BBC Inside Science
New Horizons Pluto update; friendly predatory bacteria; Christmas in the lab; human ancestry
Since the epic flyby of Pluto in July, NASA has been regularly downloading staggering images from the New Horizons mission. Pluto is not a dead rock, but a geologically active dwarf planet, with tectonic movements, ice plains, glaciers, dunes and cryo-volcanoes. For an end of year update on the observations and outstanding mysteries, Adam meets Alan Stern, the Principal Investigator on New Horizons, who is still marvelling at the success of this humble craft.
Scientists have discovered how a potentially useful predatory bacterium called Bdellovibrio protects itself against its own weapons when it invades other bacteria. Professor Liz Sockett discusses how the work offers insights into early steps in the evolution of bacterial predators and how this will help to inform new ways to fight antimicrobial resistance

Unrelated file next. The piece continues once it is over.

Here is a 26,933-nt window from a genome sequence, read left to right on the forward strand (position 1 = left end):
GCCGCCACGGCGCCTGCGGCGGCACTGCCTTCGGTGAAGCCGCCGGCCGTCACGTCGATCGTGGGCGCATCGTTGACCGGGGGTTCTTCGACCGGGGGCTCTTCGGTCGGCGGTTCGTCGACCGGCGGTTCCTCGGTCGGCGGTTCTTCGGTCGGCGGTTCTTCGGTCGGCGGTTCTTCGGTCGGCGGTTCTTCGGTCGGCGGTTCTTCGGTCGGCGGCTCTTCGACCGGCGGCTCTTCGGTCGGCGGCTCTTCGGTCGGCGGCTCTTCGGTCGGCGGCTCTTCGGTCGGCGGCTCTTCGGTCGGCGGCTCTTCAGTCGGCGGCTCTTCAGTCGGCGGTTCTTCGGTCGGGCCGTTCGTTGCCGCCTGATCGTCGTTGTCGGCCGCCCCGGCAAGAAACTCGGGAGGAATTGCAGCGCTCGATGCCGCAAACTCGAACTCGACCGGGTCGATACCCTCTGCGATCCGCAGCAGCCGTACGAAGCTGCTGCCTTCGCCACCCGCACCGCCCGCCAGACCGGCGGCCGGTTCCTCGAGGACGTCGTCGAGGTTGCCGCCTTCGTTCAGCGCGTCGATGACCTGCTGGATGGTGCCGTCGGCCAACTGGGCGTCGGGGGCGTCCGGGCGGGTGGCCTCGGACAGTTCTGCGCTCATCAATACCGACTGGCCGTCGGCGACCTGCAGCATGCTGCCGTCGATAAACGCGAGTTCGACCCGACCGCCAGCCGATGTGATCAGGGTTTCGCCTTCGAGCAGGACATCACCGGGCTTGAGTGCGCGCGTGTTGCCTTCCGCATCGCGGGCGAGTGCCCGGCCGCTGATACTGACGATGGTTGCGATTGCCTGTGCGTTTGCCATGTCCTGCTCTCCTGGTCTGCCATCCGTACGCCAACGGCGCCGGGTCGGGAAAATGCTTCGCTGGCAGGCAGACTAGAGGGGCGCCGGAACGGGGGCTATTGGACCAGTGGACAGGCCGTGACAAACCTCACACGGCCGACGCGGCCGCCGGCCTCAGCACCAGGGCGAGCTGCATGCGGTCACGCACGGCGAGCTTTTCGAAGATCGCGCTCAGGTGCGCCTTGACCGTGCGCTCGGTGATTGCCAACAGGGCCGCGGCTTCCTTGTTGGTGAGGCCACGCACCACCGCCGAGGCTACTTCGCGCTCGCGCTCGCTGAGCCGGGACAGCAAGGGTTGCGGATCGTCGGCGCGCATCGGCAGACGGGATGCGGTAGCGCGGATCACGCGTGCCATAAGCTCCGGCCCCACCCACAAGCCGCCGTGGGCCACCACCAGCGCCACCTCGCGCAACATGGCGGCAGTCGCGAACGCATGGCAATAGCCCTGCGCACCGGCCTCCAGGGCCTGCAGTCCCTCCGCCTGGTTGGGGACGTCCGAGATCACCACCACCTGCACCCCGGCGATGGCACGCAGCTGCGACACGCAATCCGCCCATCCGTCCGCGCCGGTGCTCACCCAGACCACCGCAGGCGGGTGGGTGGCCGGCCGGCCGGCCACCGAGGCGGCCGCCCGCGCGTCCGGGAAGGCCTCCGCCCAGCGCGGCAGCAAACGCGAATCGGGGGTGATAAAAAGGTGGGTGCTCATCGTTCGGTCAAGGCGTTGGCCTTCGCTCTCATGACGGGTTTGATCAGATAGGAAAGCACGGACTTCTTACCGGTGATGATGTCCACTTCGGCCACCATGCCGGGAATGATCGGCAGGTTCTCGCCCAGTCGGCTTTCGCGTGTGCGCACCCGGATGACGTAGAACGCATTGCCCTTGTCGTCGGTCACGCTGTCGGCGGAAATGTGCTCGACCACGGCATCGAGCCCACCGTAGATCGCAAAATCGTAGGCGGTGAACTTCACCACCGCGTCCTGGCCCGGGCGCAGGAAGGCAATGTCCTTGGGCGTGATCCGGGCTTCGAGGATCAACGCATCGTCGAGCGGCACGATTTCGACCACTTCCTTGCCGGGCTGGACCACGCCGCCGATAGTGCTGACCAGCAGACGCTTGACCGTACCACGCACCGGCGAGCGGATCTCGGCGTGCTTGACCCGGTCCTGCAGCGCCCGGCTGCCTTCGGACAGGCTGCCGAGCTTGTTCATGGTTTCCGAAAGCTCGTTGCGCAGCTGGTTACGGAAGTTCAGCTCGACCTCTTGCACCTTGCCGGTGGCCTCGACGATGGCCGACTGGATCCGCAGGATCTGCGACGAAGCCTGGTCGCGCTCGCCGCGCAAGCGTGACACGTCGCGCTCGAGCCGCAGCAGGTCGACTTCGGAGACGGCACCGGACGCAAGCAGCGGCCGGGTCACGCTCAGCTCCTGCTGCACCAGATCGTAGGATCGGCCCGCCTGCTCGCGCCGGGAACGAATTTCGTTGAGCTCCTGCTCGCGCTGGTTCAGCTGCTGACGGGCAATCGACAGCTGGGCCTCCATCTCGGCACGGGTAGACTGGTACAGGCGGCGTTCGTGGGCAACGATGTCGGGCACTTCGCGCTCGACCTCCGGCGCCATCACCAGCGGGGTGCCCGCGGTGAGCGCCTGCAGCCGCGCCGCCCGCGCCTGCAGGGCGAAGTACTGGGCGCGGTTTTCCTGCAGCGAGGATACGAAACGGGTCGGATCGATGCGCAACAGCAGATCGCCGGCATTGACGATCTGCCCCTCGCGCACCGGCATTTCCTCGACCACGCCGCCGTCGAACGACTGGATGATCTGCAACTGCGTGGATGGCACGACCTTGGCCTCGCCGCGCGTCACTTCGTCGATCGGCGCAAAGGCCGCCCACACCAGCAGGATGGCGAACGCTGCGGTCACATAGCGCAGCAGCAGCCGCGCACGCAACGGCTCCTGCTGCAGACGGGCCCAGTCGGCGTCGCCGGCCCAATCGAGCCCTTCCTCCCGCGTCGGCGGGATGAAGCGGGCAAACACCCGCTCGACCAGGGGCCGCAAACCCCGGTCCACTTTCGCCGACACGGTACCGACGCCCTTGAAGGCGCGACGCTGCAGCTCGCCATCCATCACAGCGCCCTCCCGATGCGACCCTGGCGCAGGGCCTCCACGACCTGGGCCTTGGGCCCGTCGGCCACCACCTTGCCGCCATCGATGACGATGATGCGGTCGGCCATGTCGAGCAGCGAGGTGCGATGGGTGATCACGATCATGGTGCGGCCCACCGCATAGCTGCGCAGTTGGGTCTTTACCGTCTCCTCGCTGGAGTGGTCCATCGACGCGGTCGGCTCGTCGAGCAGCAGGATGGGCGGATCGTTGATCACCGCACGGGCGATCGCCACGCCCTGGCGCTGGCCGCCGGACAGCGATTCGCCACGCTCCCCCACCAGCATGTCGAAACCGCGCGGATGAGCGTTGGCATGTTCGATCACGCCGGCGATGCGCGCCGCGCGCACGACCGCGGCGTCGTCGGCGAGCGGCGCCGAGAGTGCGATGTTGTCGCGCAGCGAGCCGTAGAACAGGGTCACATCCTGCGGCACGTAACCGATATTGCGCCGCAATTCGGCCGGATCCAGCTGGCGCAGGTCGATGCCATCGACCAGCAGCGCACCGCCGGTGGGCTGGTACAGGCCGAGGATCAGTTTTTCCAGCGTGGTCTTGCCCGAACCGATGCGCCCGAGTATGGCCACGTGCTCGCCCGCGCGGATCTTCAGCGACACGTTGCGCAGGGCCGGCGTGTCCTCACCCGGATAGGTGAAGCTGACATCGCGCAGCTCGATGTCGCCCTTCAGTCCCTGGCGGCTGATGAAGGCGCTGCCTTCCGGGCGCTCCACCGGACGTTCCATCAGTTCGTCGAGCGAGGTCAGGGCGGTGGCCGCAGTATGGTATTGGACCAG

Science stops for no one .So how are researchers nurturing their experiments over the festive period? Marnie Chesterton has gone on the hunt for scientists for whom Christmas Day will be yet another day in the lab.
This year there's has been an explosion of papers of using DNA to reconstruct human history. We've invented new techniques for extracting DNA from the long dead, and for analysing ancient genomes. Professor Matthew Cobb from the University of Manchester assesses recent key developments in reconstructing the lives and population structures of ancient civilisations.
Producer Adrian Washbourne